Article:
Yugen, a fine dining restaurant with a exorbitant $215 per-person tasting menu, suddenly closed Wednesday, and it’s the second sudden shutter in the space in three years. In November 2018, Yugen replaced Grace, a three-Michelin-starred restaurant that closed in December 2017. Grace’s demise made national headlines, and prompted owner Michael Olszewski to install his daughter, Morgan, as general manger for a fresh start.
Despite the pressures of succeeding inside the same space where former Grace chef Curtis Duffy earned global recognition, Yugen found success thanks to executive chef Mari Katsumura. Katsumura — a veteran pastry chef who worked at Michelin-starred restaurants like Acadia and Entente — found her own path. Yugen was part of a wave of four Japanese restaurants in Chicago given star status in the 2020 edition of Michelin’s guide.
But after contemplating her role, Katsumura submitted her resignation on May 10 in what she calls an amicable split; she’s not leaving the industry as a news release stated. Olszewski lauded his former chef and Yugen’s staff for their efforts to keep the restaurant afloat during the pandemic. He even encouraged other restaurants to hire them based.
“I’m not trying to sound braggadocios, but Yugen was the best restaurant in the city of Chicago,” Olszewski says. “Its food, its service, its pairings, and just the people who worked here were incredibly talented and gifted.”
The compliments from Olszewski show a different mood compared to when increased conflict between Duffy, GM Michael Muser and Olszewski culminated in a staff walk out at Grace and subsequent closing in December 2017. Olszewski turned around quickly with Yugen, which debuted in November 2018. Despite the new menu from Katsumura, it still very much looked like Grace as the restaurant retained the same color scheme, tables, and $1,000 designer chairs. Meanwhile, Duffy and Muser opened Ever last year in Fulton Market. Michelin awarded the restaurant two stars last month.
Olszewski says he’s not worried about his reputation being marred after another sudden closure. He teased that he already has an idea for a replacement and could make an announcement “within a month.” He hinted that he already has a chef in mind, his second choice to replace Duffy in 2018 when he hired Katsumura. A new restaurant could open sometime this year in the same space.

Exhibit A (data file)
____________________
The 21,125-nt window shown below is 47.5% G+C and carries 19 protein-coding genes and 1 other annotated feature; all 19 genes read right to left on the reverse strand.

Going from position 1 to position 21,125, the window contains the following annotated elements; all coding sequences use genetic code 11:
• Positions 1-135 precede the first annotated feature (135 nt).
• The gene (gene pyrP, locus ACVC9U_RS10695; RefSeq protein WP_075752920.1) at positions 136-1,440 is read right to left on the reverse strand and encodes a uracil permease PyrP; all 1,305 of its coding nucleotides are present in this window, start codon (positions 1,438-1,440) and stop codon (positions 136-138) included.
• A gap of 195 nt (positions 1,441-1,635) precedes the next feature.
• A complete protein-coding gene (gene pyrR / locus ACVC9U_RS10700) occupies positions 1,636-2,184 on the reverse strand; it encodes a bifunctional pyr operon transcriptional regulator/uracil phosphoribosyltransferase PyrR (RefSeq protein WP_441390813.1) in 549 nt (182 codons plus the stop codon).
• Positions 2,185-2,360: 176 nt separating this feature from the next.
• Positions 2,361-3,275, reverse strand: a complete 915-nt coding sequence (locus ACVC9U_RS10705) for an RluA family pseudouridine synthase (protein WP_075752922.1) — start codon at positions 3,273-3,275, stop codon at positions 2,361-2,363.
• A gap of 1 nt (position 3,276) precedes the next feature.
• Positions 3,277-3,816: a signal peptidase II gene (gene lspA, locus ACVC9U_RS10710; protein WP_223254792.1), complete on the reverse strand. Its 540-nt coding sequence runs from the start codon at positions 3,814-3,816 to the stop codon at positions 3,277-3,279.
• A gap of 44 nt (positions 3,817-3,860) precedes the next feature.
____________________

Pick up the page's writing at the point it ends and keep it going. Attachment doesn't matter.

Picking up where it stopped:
“It’s going to be totally new and different,” he says. “It’s going to have a wow factor, an OMG factor.”
While proud of her successes during the pandemic, the grind has appeared to take a toll on Katsumura. The chef says she needed a break after 10 solid years of working in the industry, a stint that included one of the most grueling aspects of the business, restaurant openings. She says she needs some time off to recharge. The Chicago native plans to remain the city and perhaps open her own restaurant in the future: “Isn’t that everybody’s dream?” Katsumura says.
Without Katsumura, Yugen’s menu doesn’t make sense, a chef can’t slide into her role: “These are my stories, these are my dishes,” she says. Katsumura adds she “did have quite a bit of guilt” about leaving “because it’s actually a very sad thing.”
Restaurants are in Katsumura’s blood. Her mother owns Yoshi’s Cafe in Lakeview, a restaurant that her father, the late Yoshi Katsumura, founded in 1982. Mari Katsumura says she’s available to host, clear tables, and help if her mother, Nobuko, is OK with it.
“If she needs my assistance, I would be happy to help with anything that she needs,” she says.